Medical bills generally don’t appear on credit reports until they’ve gone unpaid for at least 180 days. But once an unpaid medical bill goes to collection, the collection account can appear on your credit reports — and stay there for up to seven years, even if you eventually pay.
When medical bills appear on your credit reports, it’s generally because they’ve gone unpaid for quite a while. Negative information, like collection actions, can significantly affect your credit scores.
The best way to protect your credit scores from potential negative consequences of medical bills is to pay the bills on time. But if you’re facing a medical bill you can’t afford, it’s worth double-checking with your insurance company to see if it’ll cover it. If the insurance company won’t budge, or if you’re uninsured, you can ask the healthcare provider about setting up a payment plan. This could help you avoid having the bill go to collections — which can negatively affect your credit scores.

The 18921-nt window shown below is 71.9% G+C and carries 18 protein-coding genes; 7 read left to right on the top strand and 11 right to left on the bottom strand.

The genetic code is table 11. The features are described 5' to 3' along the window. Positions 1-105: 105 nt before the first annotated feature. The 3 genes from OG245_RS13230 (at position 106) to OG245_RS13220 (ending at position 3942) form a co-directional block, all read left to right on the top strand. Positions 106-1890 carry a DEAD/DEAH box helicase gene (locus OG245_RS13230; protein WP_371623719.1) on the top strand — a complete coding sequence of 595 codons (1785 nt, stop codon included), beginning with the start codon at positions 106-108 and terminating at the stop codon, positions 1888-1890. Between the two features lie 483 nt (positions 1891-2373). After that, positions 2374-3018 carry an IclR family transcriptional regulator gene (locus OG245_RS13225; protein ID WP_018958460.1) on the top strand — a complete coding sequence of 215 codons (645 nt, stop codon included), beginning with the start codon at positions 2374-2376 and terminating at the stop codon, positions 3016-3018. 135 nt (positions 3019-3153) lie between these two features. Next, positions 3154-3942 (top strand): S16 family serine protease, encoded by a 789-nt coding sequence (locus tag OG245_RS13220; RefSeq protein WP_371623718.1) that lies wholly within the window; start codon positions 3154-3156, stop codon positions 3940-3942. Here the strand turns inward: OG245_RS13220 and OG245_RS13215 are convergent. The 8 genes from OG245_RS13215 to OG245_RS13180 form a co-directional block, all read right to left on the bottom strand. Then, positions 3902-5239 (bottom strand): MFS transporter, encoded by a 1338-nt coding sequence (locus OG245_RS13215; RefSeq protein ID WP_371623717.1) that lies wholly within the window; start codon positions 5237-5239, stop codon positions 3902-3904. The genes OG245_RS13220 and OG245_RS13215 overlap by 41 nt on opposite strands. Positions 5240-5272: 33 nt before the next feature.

Do medical bills appear on credit reports?
Medical bills usually only show up on your credit reports if they’re sent to collections.
As long as you pay your doctor’s bill or hospital bill on time, it shouldn’t be reported to the credit bureaus. But if you miss the due date, and you’re significantly late, the medical office might turn your debt over to a collections agency.
Experian, one of the three major consumer credit bureaus, notes that while each healthcare provider has its own practices, it’s typical for providers to wait 90 days before sending medical debt to collections. Some might even wait 180 days.